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01.12.2015 | Research article | Ausgabe 1/2015 Open Access

BMC Pulmonary Medicine 1/2015

Association of circulating irisin and cardiopulmonary exercise capacity in healthy volunteers: results of the Study of Health in Pomerania

BMC Pulmonary Medicine > Ausgabe 1/2015
Nils Kerstholt, Ralf Ewert, Matthias Nauck, Thomas Spielhagen, Tom Bollmann, Beate Stubbe, Stephan B Felix, Henri Wallaschofski, Sven Gläser, Nele Friedrich
Wichtige Hinweise

Electronic supplementary material

The online version of this article (doi:10.​1186/​s12890-015-0035-x) contains supplementary material, which is available to authorized users.
Sven Gläser and Nele Friedrich contributed equally to this work.

Competing interests

The authors declare that they have no competing interests.

Authors’ contributions

NK, SG and NF contributed to the study design and concept for the data analysis. MN and HW organized the sample collection and data preparation. RE, TS, TB, BS, SBF and SG organized and performed the cardiopulmonary exercise testing. NK and NF performed statistical analyses, drafted the manuscript and wrote the final version together with all other co-authors. RE, TS, TB, BS, SBF, HW and SG contributed to the interpretation of the results and the discussion. All authors read and approved the final manuscript.



Irisin, a recently discovered myokine, is assumed to be secreted by muscle cells in response to exercise and is involved in the regulation of energy metabolism by browning white adipose tissue cells. However, due to the fact that previous studies revealed conflicting results concerning the association between irisin and exercise, the aim of the present study was to investigate the potential relationship between irisin and exercise capacity in a population-based setting.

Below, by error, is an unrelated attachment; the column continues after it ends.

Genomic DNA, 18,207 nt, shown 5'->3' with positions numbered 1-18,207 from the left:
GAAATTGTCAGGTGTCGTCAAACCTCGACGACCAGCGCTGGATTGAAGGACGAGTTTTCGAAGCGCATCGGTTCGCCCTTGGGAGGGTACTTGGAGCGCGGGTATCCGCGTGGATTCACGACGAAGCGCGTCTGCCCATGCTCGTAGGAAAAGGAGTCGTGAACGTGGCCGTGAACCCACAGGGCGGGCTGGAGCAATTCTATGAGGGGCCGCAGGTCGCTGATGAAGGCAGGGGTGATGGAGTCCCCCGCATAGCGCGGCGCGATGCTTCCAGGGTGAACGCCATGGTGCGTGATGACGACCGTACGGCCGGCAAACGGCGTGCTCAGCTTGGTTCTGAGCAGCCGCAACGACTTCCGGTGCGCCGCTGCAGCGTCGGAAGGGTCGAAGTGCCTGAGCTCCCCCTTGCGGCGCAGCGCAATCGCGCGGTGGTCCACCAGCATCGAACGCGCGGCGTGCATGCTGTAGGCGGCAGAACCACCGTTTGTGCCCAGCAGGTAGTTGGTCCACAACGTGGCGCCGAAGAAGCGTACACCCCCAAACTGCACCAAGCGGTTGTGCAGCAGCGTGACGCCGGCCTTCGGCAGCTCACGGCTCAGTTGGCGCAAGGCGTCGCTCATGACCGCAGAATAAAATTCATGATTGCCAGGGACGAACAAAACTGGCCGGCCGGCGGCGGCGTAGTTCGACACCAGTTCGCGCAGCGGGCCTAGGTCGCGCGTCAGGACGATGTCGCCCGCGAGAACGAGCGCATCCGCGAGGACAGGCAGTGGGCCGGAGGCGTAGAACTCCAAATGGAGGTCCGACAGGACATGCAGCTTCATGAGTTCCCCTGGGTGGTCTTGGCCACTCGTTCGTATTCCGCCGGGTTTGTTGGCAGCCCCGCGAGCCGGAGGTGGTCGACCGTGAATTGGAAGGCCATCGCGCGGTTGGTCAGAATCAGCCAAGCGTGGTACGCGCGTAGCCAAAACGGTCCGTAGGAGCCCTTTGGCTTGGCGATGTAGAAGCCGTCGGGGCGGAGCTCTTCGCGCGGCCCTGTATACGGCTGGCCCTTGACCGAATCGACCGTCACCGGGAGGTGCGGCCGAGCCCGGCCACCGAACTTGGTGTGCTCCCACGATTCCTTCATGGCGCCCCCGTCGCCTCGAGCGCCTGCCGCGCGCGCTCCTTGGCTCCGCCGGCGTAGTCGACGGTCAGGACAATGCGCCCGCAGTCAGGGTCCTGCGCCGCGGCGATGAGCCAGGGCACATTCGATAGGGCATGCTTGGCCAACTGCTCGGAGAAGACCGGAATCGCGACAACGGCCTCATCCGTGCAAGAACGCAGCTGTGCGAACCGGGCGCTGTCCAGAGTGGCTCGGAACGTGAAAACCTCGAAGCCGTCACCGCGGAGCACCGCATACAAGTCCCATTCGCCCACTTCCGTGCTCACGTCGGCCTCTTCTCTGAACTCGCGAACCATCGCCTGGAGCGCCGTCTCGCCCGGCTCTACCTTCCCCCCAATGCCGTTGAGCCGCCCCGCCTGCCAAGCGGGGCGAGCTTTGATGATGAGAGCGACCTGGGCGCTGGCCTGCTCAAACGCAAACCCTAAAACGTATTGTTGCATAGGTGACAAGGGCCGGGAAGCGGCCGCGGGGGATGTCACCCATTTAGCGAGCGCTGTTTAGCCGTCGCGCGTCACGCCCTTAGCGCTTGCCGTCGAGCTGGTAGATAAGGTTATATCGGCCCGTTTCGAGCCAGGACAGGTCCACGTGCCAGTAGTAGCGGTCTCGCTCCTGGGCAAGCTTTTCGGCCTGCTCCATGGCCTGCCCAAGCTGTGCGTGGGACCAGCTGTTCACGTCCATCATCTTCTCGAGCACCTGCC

From the population-based Study of Health in Pomerania (SHIP-TREND) 334 men and 406 women with irisin measurements were selected and a standardised symptom limited cardiopulmonary exercise test was used. Exercise capacity was quantified by oxygen uptake at anaerobic threshold (VO2@AT), peak exercise (peakVO2) and maximum power output at peak exertion. In addition, the oxygen pulse was assessed. ANOVA and multivariable linear regression analyses were performed stratified by sex and adjusted for age, weight, height and smoking.


In men, we observed inverse associations between irisin serum concentration and exercise capacity assessed by peakVO2 and maximum power output. In contrast, in women a trend towards a positive relationship between irisin and peakVO2 was detected, whereas none of the other parameters showed significant associations with irisin.


Based on a large population sample, our results did not confirm the previous reported positive linkage between exercise and irisin. Thus the relationship needs further investigation in particular with respect to sex differences.
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